Barbara Weir was born about 1945 at Bundy River Station, a cattle station in the Utopia region of the Northern Territory. Her parents were Minnie Pwerle, one of Utopia’s most well known and respected Aboriginal women artists, and Jack Weir, a married Irish man, their relationship was illegal, and the two were jailed. Jack Weir died not long after his release from jail.
Barbara Weir was partly raised by Pwerle’s sister-in-law Emily Kngwarreye in Utopia. She grew up in the area until about age nine, where as a victim of the stolen generation, Barbara was taken from her family as a young child and assimilated into white society.
It was not until the 1960‘s that Barbara returned to her homeland of Utopia and was taken under the wing of Emily Kame Kngwarreye, arguably the most famous and sought after female Aboriginal artist. The bond between mentor and student was so strong that Barbara referred to Emily as ‘Aunty Emily.‘
Undoubtedly it was this relationship that has influenced her painting style as much as her experience as a member of the Stolen Generation. The potent fusion of traditional Aboriginal spirituality and modern white culture characterises her work.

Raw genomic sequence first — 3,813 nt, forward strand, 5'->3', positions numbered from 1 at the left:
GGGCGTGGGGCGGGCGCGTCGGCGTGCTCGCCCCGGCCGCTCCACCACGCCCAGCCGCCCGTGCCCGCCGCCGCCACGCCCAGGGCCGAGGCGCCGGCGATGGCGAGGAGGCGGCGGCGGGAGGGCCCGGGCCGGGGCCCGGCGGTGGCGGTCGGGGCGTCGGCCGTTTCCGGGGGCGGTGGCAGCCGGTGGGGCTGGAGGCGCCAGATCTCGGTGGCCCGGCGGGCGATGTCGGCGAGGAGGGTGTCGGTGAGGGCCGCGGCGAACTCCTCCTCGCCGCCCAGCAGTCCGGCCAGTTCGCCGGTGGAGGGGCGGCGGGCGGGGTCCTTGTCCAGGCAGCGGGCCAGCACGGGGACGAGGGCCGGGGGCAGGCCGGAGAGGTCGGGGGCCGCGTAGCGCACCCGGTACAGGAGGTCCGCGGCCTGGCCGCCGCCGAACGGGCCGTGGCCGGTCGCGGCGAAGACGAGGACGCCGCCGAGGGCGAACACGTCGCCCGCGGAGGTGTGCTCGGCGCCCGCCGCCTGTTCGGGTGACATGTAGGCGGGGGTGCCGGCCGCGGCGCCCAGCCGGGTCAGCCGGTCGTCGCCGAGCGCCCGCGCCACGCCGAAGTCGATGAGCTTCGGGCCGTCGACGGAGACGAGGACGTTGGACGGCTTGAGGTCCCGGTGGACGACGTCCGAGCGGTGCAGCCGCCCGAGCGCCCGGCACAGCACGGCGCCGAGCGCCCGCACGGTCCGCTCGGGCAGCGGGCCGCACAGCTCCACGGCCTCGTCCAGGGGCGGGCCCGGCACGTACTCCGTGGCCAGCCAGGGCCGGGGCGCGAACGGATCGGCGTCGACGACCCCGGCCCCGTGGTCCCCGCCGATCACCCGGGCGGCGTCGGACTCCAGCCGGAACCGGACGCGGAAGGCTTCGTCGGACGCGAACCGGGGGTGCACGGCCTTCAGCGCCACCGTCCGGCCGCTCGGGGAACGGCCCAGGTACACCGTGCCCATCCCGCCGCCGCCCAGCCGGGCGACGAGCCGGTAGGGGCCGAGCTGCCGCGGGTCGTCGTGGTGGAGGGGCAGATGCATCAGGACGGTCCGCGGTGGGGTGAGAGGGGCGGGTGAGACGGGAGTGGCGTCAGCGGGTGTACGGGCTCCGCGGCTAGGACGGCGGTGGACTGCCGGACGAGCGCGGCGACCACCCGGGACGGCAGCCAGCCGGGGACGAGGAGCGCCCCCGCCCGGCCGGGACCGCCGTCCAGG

BARBARA‘S WORK HAS SEEN HER REACH WIDE ACCLAIM IN AUSTRALIA AND INTERNATIONALLY
Barbara became active in the local land rights movement of the 1970s and was elected the first woman president of the Indigenous Urapunta Council in 1985. She did not begin painting until 1989 at about age 45. She also has managed her mother, Aboriginal artist, Minnie Pwerle, (deceased) as her work became popular and in demand by collectors.
In 1994, she was one of a group of ten Utopia women who travelled to study batik in Indonesia. Her paintings are inspired by deep Aboriginal traditions